French version here 
They say no man is a prophet in his own land.
Emmanuel Ratier was unknown in the English-speaking world. The English version of Wikipedia has no page about him. In France, the country he was born in and always had at heart, Ratier was barely known in the mainstream. Only recently had he started to become well-known, thanks to a biography he wrote about the current Prime Minister, Manuel Valls.
Densely packed with information, Le vrai visage de Manuel Valls  (The true face of Manuel Valls) shows how, as an eighteen-year-old, the future politician concluded an alliance with two other ambitious young men (who hold today positions of responsibility). It also unveils, with clear evidence, how the career-oriented Valls abandoned a two-decade long support to the Palestinian cause in favor of Zionism, a mandatory move for climbing the social ladder. Ratier’s biography has been a best-seller on Amazon France. Indeed, it sold more than Valls’ own autobiography, even before any official media was allowed to cover the book.
Ratier was no prophet. As far as I know, he barely went in for predicting the future. However, he was what may be called an initiated man. Over the years, he became very well informed and managed to become a top investigative reporter.
In such a situation, Ratier could have been a Machiavellian. He could have betrayed his youthful nationalist engagement, from back in the 1970s, in order to take a comfortable place inside the conservative Right. Former nationalists had already done so. But instead, Emmanuel Ratier devoted himself to the truth. He did not fall for a career inside the system, money, or social status – he chose the truth.
Though the general public was not acquainted with him until recently, his work had been noticed in the initiated environments well beyond the Right. In 1996, he launched Faits et documents  (Facts and documents), a twelve-page newsletter published every two weeks. Aiming at a confidential audience, Faits et documents featured profiles of important personalities, some of them famous and some more discreet, as well as copious information on what was happening inside freemasonry and other power networks.
Faits et documents was remarkable for the high density of information its few pages encapsulated. I have never seen so many valuable items in any official media outlet. The letter was presented as “confidential,” yet it could be accessed by anyone: if you wanted to have a look, you just had to know about the existence of F&D – and be able to digest the sheer information given inside – to receive it twice monthly.
Thorough research, detailed information clearly presented, and lasting significance: such were the marks of Ratier’s work. He claimed that the Ministry of the Interior had one subscription to his newsletter but photocopied it so more than a dozen top officials could read it.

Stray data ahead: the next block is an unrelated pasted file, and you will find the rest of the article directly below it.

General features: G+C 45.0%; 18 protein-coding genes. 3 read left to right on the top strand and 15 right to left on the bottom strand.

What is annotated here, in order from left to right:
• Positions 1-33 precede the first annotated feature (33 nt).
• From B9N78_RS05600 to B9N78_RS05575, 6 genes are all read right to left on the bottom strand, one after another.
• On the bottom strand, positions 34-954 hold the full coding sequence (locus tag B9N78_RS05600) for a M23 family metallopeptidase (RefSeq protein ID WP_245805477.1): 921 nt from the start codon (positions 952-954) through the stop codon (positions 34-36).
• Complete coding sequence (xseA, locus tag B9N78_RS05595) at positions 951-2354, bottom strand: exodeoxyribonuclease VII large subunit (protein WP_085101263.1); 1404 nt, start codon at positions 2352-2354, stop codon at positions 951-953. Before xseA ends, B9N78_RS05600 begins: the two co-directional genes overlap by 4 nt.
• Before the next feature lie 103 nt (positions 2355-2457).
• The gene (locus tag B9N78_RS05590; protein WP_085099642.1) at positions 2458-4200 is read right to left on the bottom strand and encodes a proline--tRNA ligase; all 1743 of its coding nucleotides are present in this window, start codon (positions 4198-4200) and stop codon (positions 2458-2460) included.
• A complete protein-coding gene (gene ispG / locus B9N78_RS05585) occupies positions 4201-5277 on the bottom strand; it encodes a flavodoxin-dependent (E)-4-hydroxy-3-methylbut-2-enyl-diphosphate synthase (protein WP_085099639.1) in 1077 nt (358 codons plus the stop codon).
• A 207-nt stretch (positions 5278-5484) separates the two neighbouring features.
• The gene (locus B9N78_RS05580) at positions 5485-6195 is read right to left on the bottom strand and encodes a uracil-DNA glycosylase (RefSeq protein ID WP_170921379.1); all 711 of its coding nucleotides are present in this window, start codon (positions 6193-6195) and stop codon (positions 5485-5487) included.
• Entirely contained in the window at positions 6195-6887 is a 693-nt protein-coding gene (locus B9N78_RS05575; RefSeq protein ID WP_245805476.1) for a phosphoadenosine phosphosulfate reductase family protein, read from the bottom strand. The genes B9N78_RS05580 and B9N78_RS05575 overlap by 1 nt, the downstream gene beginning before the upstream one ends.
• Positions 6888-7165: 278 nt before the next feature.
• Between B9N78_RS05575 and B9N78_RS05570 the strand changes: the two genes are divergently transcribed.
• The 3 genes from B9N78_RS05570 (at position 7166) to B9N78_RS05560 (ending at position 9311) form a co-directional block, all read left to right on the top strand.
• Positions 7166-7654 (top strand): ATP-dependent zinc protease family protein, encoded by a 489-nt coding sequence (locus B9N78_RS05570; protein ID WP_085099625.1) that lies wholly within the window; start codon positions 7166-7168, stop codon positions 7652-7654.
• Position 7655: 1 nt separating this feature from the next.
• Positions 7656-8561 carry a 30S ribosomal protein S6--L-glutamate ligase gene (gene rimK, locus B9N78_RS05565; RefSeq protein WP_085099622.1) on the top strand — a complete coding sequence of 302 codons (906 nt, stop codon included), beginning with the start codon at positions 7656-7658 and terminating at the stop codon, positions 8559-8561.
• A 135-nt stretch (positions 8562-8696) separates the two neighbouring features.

In addition to his newsletter, Ratier wrote remarkable books in the same vein: a two-volume Encyclopédie politique française (Encylcopedia of French politics) (Paris: Faits & Documents, 1992, 2005); a two-volume Encyclopédie des pseudonymes (Encylcopedia of pseudonyms) (Paris: Faits & Documents, 1993, 1994) along with another two-volume Encyclopédie des changements de noms (Encyclopedia of name changes) (Paris: Faits & Documents, 1995, 1998); Ras l’front: anatomie d’un mouvement antifasciste, la nébuleuse trotskyste (Paris: Facta, 1998) a book about an “antifascist” Trotskyist group linked with power networks; Au coeur du pouvoir (In the heart of power) (Paris: Faits & Documents, 1996), a book about the globalist Le Siècle group, and numerous other works of truly remarkable quality.
Though Ratier was read and watched by powerful people, he almost never retracted anything he said or wrote. Officials who despised nationalism and the “far Right” in general still considered him a highly reliable source.
Even if Ratier was himself well-connected, he always kept Faits et documents under his exclusive control. Perhaps this decision led him to spend too much time alone. During his last 20 years, he took no long term vacation. He often worked seven day weeks, and his work days stretched into the evening. Some years ago, a stroke sent him to the hospital. Fortunately, he bounced back and was able to walk again quite soon. A month later, Emmanuel Ratier was at his desk, writing his letter and updating his book on Le Siècle with undiminished energy. His work demonstrated both intact abilities and renewed motivation, something impressive for a man in his 50s.
But nobody can maintain such intensity indefinitely. At the end of 2014, he reported new health problems. On August 19, 2015, another stroke hit him, and this time his heart stopped for real. Another prolific French writer, the famous Honoré de Balzac, who habitually consumed dozens of cups of coffee each day, had a similar end.
Emmanuel Ratier was a soldier for truth. He gave the same attention to the beautiful and the ugly, faithfully reporting the minutest details, constructing accurate profiles for personalities that would prefer to sweep the truth under the carpet. He was a soldier that no one called but who always answered “present.” His talent and dedication led even objective enemies of our cause to read his work, something he was well aware of, but which did not prevent him from serving the cause of truth again and again.
He will be missed.
Rest in peace, monsieur Emmanuel Ratier. We will remember you and everything you gave to us. May ten detectives rise to pursue your legacy.